Headphone & Headamp Review


Featuring a Clearwavz remote and microphone, Paul Rigby reviews the S0 IEM earphones from Brainwavz

Offering a measure of noise isolation, the S0 (that’s ‘zero’) earphones feature an all-metal housing and flat, “tangle free” cabling. According to the company, the Clearwavz microphone and remote uses a, “…high precision MEMS (Micro-Electrical-Mechanical System) silicon microphone…” You will also find a three-button control, allowing you to make audio calls as well as audio playback. As such, the earphones support iOS for iPhone use.


Based upon 9mm dynamic drivers with an impedance of 16 Ohms, the 1.2m cord is topped by a gold-plated 3.5mm termination plug.

As a package, the S0 earphones arrives with Comply S-400 foam tips, other foam variants are included. Six sets, in fact, generally fitting the small, medium and large sizings. Other additions include a hard case for transport, a shirt clip and velcro cable tie and manual.


I began with Andrew Gold’s That’s How I Remember You (the late singer-songwriter who should have received far more plaudits and recognition than he did, incidentally) at 16bit/44.1MHz. Gold offered a lead vocal plus double tracked accompaniment and a lazy, rocking instrumental backing. 


The sound had an intriguing approach. the S0 didn’t have the dynamic reach of designs £30 or so more in price terms and experienced some roll-off within the upper mids and treble so I didn’t look at the S0 earphones as giant killers, in any way. That said, in its own price slot, there was much to admire. In fact, although the S0 earphones offered a little less definition than I may have liked, the sound output was, if anything, a touch on the warm side. Sonically, they were cuddly, snuggly and I wouldn’t have a problem listening with them over long periods of time. There was no sense of the aggressive with the S0s.

Although clarity was not a highlight, there was enough air in the upper frequencies to project detail from the strumming acoustic guitar and an electric rhythm guitar while bass guitar, that sat at the rear of the mix, remained ‘visible’ due to bass emphasis. Hence, while that warmness might trigger a few alarm bells, overall detail was not masked by assertive instruments.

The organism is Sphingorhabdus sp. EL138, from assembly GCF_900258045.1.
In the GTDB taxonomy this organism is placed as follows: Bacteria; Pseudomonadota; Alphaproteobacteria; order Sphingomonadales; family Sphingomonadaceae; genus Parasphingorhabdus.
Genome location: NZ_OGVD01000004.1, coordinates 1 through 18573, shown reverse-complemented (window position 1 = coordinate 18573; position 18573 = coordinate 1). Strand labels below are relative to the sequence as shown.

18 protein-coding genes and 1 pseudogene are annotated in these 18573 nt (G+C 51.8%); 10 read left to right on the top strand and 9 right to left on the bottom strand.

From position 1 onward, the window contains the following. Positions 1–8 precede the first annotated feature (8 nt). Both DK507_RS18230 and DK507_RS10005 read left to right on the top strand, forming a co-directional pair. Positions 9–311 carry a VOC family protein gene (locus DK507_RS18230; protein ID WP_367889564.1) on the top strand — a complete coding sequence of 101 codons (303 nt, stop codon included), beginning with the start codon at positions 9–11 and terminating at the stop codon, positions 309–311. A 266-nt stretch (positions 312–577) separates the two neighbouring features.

Bass provided a significant, although not dominant, portion of the soundstage giving the low frequencies a useful foundation. Although lacking some character in terms of definition, the bass output remained strong and massy in its effect.


Switching to a higher resolution track and Dire Straits’ Money for Nothing at 24bit/88.2kHz, which itself exhibits a slightly compressed, rather strident output, the S0 earphones provided a nice balance to the sharp output, keeping the edgy drums in control and affording some discipline to the mids. 

Although midrange detail was slightly shaved with dynamic extension snipped off at the furthest points, the bass provided the main star attraction, providing a strong substance to the music, underpinning the entire track and allowing the bass guitar to move out of the mix and be picked up easily by the ear. 


I loaded up Muddy Waters’ My Home is on the Delta, at 24bit/192kHz. The point of this track or, rather, the point of this track at this high resolution, isn’t so much the music as the silence in between it. The sense of one man and his guitar with spare and relaxed percussive backing. The S0 might not provide that sense of scale and it might lack the imagery that sets the scene but the mids provided a smooth output while tracking the Waters vocal and guitar easily, providing an almost nostalgic presentation for this classic blues singer.


Hardly open and airy in the mids, there is an element of veiling in this area. That said, the veiling is not too destructive because there’s enough detail available to make any listening session an enjoyable one while bass remains strong, maybe too strong for some. 

Where the S0 earphones score is ‘on the road’, battling noise form traffic, screaming babies (old and young), trains and the like. In this environment, the bass accentuation provides a more entertaining and comfortable sonic balance. 


Price: £35.73

Website: www.brainwavzaudio.com

GOOD: mobile use, admirable midrange detail, massy bass, comfort 

BAD: veiling mids, dynamic reach, overly strong bass for some users


[Don’t forget to check out my new Facebook Group, The Audiophile Man: Hi-Fi & Music here: www.facebook.com/groups/theaudiophileman for exclusive postings, exclusive editorial and more!]


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